This weekend I had the pleasure of playing Microscope, a collaborative storytelling game. Over the course of the game, the players build and explore a new world with fractal complexity.
There is no board; players take turns writing new information about the world on index cards. Top level cards are Periods which take place on the scales of decades, centuries, or eons. The next level down are Events. Events are always within Periods. Events can contain multiple Scenes. Where as Events and Periods are often one line descriptions, Scenes start with a question, stage, and characters and then the players roleplay until they reach an answer to the question.
There are some other details but in general players take turn adding new cards of any type, inserting new Periods, Scenes, and Events between existing ones. Players have near complete freedom to flesh out the world - they just can’t contradict anything that’s been established already and need to stay within certain norms established at the onset of the game.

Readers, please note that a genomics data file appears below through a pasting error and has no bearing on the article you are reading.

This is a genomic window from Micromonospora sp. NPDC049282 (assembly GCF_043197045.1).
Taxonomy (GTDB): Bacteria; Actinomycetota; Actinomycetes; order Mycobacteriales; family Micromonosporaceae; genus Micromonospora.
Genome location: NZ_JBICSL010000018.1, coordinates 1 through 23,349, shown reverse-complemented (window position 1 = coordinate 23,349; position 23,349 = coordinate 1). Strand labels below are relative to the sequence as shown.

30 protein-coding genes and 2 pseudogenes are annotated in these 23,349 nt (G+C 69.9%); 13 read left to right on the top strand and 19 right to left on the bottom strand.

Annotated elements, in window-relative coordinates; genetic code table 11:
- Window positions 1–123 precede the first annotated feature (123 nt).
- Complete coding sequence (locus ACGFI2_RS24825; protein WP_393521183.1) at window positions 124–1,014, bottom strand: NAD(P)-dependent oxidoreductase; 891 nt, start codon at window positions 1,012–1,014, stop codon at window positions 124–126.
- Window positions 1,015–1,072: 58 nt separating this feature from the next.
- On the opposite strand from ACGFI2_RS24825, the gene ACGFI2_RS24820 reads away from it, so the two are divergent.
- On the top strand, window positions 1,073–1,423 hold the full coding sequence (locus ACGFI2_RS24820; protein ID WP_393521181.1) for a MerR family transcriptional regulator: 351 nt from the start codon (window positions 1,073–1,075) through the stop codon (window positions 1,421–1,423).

Microscope is a blast to play. There are no win conditions but a group of us spent a few hours Saturday afternoon and had a great time exploring a very bizarre world of aliens, consumer debt, pyramid schemes, the founding of a religion, and board room intrigue.
Microscope is an excellent tool for building a rich diegesis. With little modification it could be used to build out an interesting world to serve as setting for a novel, video game, or RPG. I’m eager to try just that once I have a world that need building.
When I have a chance, I’ve also been told to check out Shock - a similar collaborative storytelling game… If I do, I’ll write it up here.